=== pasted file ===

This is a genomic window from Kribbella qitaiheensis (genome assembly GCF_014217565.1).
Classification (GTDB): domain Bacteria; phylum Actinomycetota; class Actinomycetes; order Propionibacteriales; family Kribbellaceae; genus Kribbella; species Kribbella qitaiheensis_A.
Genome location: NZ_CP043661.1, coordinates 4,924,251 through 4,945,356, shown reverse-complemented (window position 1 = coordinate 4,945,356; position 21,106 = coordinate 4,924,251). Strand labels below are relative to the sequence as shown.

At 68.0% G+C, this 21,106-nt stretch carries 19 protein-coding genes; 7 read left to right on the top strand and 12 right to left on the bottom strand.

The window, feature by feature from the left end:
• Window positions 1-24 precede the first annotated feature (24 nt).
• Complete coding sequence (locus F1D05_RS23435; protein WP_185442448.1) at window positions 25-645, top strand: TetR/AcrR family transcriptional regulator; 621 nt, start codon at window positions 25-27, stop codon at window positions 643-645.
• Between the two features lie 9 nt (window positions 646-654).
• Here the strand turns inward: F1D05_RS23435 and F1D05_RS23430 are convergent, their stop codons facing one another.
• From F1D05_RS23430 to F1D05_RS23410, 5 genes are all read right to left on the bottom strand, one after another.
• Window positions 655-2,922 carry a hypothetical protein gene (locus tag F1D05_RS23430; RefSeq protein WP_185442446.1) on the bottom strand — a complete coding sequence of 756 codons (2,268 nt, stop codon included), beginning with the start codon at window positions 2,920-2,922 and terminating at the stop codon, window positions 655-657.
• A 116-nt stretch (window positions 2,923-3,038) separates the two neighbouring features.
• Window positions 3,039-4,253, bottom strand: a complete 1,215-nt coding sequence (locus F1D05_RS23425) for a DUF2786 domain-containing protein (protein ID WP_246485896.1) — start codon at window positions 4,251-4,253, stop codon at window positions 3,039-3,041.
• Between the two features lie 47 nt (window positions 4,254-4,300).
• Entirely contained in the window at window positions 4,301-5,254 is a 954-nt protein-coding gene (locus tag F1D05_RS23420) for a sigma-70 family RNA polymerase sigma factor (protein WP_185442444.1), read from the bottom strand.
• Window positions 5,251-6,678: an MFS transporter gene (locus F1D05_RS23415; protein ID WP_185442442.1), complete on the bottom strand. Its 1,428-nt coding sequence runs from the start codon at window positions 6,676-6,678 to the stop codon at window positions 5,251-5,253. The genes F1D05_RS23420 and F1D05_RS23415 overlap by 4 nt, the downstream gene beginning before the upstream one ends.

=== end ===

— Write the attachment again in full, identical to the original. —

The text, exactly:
This is a genomic window from Kribbella qitaiheensis (genome assembly GCF_014217565.1).
Classification (GTDB): domain Bacteria; phylum Actinomycetota; class Actinomycetes; order Propionibacteriales; family Kribbellaceae; genus Kribbella; species Kribbella qitaiheensis_A.
Genome location: NZ_CP043661.1, coordinates 4,924,251 through 4,945,356, shown reverse-complemented (window position 1 = coordinate 4,945,356; position 21,106 = coordinate 4,924,251). Strand labels below are relative to the sequence as shown.

At 68.0% G+C, this 21,106-nt stretch carries 19 protein-coding genes; 7 read left to right on the top strand and 12 right to left on the bottom strand.

The window, feature by feature from the left end:
• Window positions 1-24 precede the first annotated feature (24 nt).
• Complete coding sequence (locus F1D05_RS23435; protein WP_185442448.1) at window positions 25-645, top strand: TetR/AcrR family transcriptional regulator; 621 nt, start codon at window positions 25-27, stop codon at window positions 643-645.
• Between the two features lie 9 nt (window positions 646-654).
• Here the strand turns inward: F1D05_RS23435 and F1D05_RS23430 are convergent, their stop codons facing one another.
• From F1D05_RS23430 to F1D05_RS23410, 5 genes are all read right to left on the bottom strand, one after another.
• Window positions 655-2,922 carry a hypothetical protein gene (locus tag F1D05_RS23430; RefSeq protein WP_185442446.1) on the bottom strand — a complete coding sequence of 756 codons (2,268 nt, stop codon included), beginning with the start codon at window positions 2,920-2,922 and terminating at the stop codon, window positions 655-657.
• A 116-nt stretch (window positions 2,923-3,038) separates the two neighbouring features.
• Window positions 3,039-4,253, bottom strand: a complete 1,215-nt coding sequence (locus F1D05_RS23425) for a DUF2786 domain-containing protein (protein ID WP_246485896.1) — start codon at window positions 4,251-4,253, stop codon at window positions 3,039-3,041.
• Between the two features lie 47 nt (window positions 4,254-4,300).
• Entirely contained in the window at window positions 4,301-5,254 is a 954-nt protein-coding gene (locus tag F1D05_RS23420) for a sigma-70 family RNA polymerase sigma factor (protein WP_185442444.1), read from the bottom strand.
• Window positions 5,251-6,678: an MFS transporter gene (locus F1D05_RS23415; protein ID WP_185442442.1), complete on the bottom strand. Its 1,428-nt coding sequence runs from the start codon at window positions 6,676-6,678 to the stop codon at window positions 5,251-5,253. The genes F1D05_RS23420 and F1D05_RS23415 overlap by 4 nt, the downstream gene beginning before the upstream one ends.